I went to the Brooklyn Book Festival with a friend; had a nice time.
This year, I’m still pleased that the Alma Mater Law School hosted some of the events, proactively involved with the community. Plus: we’re the best law school in Brooklyn, as the dean, Nicholas Allard, said during the panel he moderated, “Politically Correct?” (mind you, we’re the only law school in Brooklyn). This panel included
Ralph Nader (Breaking Through Power: It’s Easier Than We Think), Thomas Frank (Listen Liberal), and Gloria J. Browne-Marshall (The Voting Rights War), discussing the election process and voter empowerment, in light of the current political climate. Here’s a link to the photo of them over at the Brooklyn Book Festival’s tumblr.
I thought that the “Politically Correct?” panel was interesting, even if it wasn’t surprising about the current political climate. I’ve heard Browne-Marshall speak before at a few bar association continuing legal education programs, and at the panel, she was impressive about the need to vote (relevant things that people of color and women ought to remember – as people would have been deprived of the ability to vote and have been marginalized over voting power is concerned).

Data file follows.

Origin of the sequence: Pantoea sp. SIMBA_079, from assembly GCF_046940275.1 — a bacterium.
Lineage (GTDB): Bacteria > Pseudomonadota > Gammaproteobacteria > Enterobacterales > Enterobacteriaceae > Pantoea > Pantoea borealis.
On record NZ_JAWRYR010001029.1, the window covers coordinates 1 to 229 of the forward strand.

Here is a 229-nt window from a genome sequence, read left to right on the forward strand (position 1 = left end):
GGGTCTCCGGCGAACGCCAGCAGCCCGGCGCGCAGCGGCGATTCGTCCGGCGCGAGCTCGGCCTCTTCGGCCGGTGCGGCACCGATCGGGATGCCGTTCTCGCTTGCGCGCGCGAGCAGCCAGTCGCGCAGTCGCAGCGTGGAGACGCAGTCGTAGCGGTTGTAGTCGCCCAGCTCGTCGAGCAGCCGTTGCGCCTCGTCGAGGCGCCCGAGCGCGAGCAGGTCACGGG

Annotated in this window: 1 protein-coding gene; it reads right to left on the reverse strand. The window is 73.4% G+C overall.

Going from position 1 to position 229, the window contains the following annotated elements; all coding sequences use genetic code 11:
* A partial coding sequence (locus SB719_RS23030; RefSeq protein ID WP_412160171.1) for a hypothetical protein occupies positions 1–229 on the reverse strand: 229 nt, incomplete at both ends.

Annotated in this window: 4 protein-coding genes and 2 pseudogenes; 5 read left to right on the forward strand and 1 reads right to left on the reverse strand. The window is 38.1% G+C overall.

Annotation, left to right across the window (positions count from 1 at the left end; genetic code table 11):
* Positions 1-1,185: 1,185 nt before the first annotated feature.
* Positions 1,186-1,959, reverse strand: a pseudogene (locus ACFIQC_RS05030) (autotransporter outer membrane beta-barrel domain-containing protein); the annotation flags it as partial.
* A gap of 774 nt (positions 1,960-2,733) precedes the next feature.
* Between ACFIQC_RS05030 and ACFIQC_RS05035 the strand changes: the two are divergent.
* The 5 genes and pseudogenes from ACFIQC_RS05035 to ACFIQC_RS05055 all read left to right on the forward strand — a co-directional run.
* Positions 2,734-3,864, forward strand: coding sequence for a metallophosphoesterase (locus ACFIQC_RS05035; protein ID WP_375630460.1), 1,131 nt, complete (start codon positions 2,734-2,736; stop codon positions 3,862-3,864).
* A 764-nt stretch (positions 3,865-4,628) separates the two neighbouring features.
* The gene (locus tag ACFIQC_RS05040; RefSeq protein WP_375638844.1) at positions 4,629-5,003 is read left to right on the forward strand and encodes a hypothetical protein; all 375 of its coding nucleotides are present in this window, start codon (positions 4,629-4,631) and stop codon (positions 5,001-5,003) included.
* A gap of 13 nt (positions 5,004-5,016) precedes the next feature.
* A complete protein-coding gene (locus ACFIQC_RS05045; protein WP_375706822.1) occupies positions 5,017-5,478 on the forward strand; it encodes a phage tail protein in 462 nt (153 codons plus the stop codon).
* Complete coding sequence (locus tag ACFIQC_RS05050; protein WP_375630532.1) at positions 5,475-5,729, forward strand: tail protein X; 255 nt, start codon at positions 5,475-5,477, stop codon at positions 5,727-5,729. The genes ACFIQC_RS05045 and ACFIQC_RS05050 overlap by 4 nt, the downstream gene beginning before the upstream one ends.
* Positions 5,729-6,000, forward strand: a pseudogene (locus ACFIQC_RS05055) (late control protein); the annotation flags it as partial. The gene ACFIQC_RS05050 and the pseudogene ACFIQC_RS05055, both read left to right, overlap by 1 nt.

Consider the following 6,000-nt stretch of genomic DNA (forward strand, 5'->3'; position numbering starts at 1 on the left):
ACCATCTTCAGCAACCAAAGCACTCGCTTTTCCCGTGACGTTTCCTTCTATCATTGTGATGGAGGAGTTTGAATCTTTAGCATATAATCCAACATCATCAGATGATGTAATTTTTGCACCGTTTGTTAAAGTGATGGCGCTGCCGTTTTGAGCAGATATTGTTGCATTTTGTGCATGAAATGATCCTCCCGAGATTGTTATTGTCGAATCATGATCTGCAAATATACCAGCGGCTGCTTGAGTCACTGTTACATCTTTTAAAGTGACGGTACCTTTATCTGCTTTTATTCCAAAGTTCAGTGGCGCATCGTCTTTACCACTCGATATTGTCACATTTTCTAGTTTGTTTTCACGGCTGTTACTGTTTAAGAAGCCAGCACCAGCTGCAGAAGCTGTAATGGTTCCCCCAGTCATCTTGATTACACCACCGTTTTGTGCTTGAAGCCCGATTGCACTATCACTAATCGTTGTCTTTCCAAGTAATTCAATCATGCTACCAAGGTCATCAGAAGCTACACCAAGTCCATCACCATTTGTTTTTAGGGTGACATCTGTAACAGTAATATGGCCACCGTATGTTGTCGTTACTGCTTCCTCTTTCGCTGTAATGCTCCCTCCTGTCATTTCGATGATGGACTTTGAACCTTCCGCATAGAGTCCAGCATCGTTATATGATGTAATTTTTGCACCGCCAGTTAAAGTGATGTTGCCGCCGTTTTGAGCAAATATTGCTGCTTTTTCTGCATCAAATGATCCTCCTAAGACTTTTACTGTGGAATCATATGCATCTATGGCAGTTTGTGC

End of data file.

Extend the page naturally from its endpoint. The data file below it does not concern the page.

Nader made some good points about the need to participate (putting aside that I didn’t quite appreciate third parties as much as he does).
Frank raised some good points about how liberalism (or the current Democratic Party’s version of it) takes the working class for granted (which were good points; I wasn’t sure of what we would do about it, since I don’t think that the policies of the current version of conservatism necessarily helps the working class either). Frank’s previous book, What’s the Matter with Kansas? How Conservatives Won the Heart of America, is one of those pivotal analysis on what the Republicans did – which I still ought to read already).
The program would have been better if there had been more time for Q&A, something that always depends on timing available, anyway.
My friend and I also attended the panel, “Not So Generic: Diversity in Science Fiction presented by the Center for Fiction.” (see here for the Center for Fiction’s event page for this panel; and here for the Center for Fiction’s tumblr). The panelists included
Catherynne Valente, Seth Dickinson, Alyssa Wong, and Alice Sola Kim, and they discussed how science fiction and fantasy as genres are currently covering gender constructs and sexuality (and the backlash of that). I thought that this was a well-done discussion, especially as modern society has to deal with how we are (or aren’t) inclusive.
The book vendors were quite a diverse crowd. I really noticed, more than ever, that by separating the children’s portion to Saturday rather than on Sunday, there was more physical space, but I felt a different vibe on Sunday.
We went to the food trucks. Man, I’m such a sucker for the tasty empanadas from the Nuchas truck; there was also the Gorilla Grilled Cheese NYC truck. See here for a nifty photo of the food trucks at the book festival, from the Brooklyn Book Festival tumblr.
Some of my photos from the book festival will be shown on the next post.